This Spotlight focuses on Jennifer Chang, a director, actor and educator who helped found Chalk Repertory Theatre, a production company which matches plays to site-specific locations around Los Angeles. I first worked with Jennifer on Chalk Rep’s production of Oscar Wilde’s Lady Windermere’s Fan which featured a multicultural cast, performed outdoors throughout the lawns and courtyards at the William Andrews Clark Memorial Library in the West Adams neighborhood of Los Angeles where the pre-eminent collection of Oscar Wilde materials in the world is housed.
Shari Barrett (SB): What would you like readers to know about your theatrical background?
Jennifer Chang (Jennifer): I am a director, actor and educator. I helped found Chalk Repertory Theatre and am currently a Visiting Professor at Pomona College and will return to UCSD this fall and continue my role as Head of Undergraduate Acting. I staged Chalk Rep’s immersive productions at site-specific locations around Los Angeles because I believe architecture affects human psyche, and I’m curious as to how unconventional spaces can illuminate and unpack story, especially since storytelling provides opportunities for communion and conversation for promoting empathy in order to inspire action and change.
I also believe it is vital to tell stories that challenge mainstream ideas, hold the door to opportunity open to diverse groups of artists, and I hope to dismantle notions of elitism in theater while pursuing rigor and excellence through fun and artful theatricality. I love language – its syncopation, musicality and power. And as a child of immigrants, I am interested in investigating what it means to be an American.
(SB): What production(s) were you involved with when word went out you needed to immediately postpone/cancel the show?
(Jennifer): We (the theatre company and I) were in the midst of casting The Time of Your Life by William Saroyan at Antaeus Theatre Company when the shelter-in-place orders and subsequent shutdowns were implemented. While we held out hoping that we might be able to continue or postpone, since rehearsal was scheduled to begin at the end of April, it became evident that the show was not going to be able to proceed as planned and the cast and production team were informed via Zoom, phone calls and emails.
(SB): Are plans in place to present that production at a future date, or is the cancellation permanent?
(Jennifer): Its future is currently under discussion by the artistic leadership at Antaeus. The artistic directors and executive director have been absolutely supportive of the show and the vision and want to make sure they are responding to the science and information our state and city leaders are providing and with the longevity of the theatre company in mind. In general, I think only the institutions can really respond to this question, not the individual artists, but even then, it's difficult to predict what will or won't be happening in the next year or so.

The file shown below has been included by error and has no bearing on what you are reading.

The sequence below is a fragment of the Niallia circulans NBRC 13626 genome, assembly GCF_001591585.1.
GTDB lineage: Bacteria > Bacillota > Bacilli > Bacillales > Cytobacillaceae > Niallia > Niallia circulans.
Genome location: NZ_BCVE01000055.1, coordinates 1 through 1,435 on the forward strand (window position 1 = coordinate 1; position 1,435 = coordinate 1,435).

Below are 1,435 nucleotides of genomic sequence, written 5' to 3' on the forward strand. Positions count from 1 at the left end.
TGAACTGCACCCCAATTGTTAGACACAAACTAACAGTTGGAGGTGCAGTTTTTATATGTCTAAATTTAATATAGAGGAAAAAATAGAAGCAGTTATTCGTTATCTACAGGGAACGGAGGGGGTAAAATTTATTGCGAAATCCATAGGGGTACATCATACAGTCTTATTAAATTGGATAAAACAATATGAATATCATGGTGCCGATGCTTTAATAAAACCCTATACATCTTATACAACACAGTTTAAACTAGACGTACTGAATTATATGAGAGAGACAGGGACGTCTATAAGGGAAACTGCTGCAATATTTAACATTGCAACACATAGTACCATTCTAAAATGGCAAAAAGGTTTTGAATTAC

(SB): What future productions on your schedule are also affected by the shutdown?
(Jennifer): I was in early talks for various projects but I have not had follow-up discussions as would be the norm. All institutions seem to be in a wait-and-see stage.
(SB): How are you keeping the Arts alive while at home by using social media or other online sites?
(Jennifer): I'm still teaching my classes via Zoom and the on-line academic portal Sakai. Zoom has been the tool used for play readings that I've been and will be a part of in the future. Personally, I've been using this time to do many domestic projects that I enjoy that my schedule usually doesn't allow for, including baking, knitting, crafting, and doing my part to help make masks as I think my current state of watchfulness is best soothed by doing with my hands rather than the usual art-making. I've been asked to be a part of others' projects that utilize smart phones but have not initiated projects myself. I think I'm in a grieving period right now and am taking a break from my own personal theatre projects. I'm happy to be contributing to others' work.
(SB): What thoughts would you like to share with the rest of the L.A. Theatre community while we are all leaving the Ghostlight on and promising to return back to the stage soon?
(Jennifer): We will need to be patient and resilient, and whatever one needs to do to survive the wait is important and good. You can make art or not make anything and that is absolutely alright. If you feel like doing and making something that's awesome, and if you don't feel like doing anything at all, that's awesome too! Theatre has survived multiple pandemics so it will be back as soon as we are able, but the road back will require patience and adaptation and we are all coping in different ways and on different timelines. I think practicing patience for each other will be vital.
We are incredibly lucky to live in an age where content can reach us in our homes, and food and other necessities can be delivered to our doors. My family and I are incredibly privileged to be able to partake in these modern luxuries and to be citizens in a wonderful state and city where science and data are appreciated and heeded. While it is a real challenge to be separated from the various communities we are accustomed to being a part of, I am so very thankful that my family is safe and well and that our quarantine can help our larger community.
Being a theatre practitioner is an incredible training ground for understanding collaboration, care and empathy for others. While our theatre brethren are hard hit in the repercussions of separation and shutdown, we are also uniquely able to understand how our contributions fit in communion with others. A big thank you and virtual hug to everyone!
This article first appeared on Broadway World.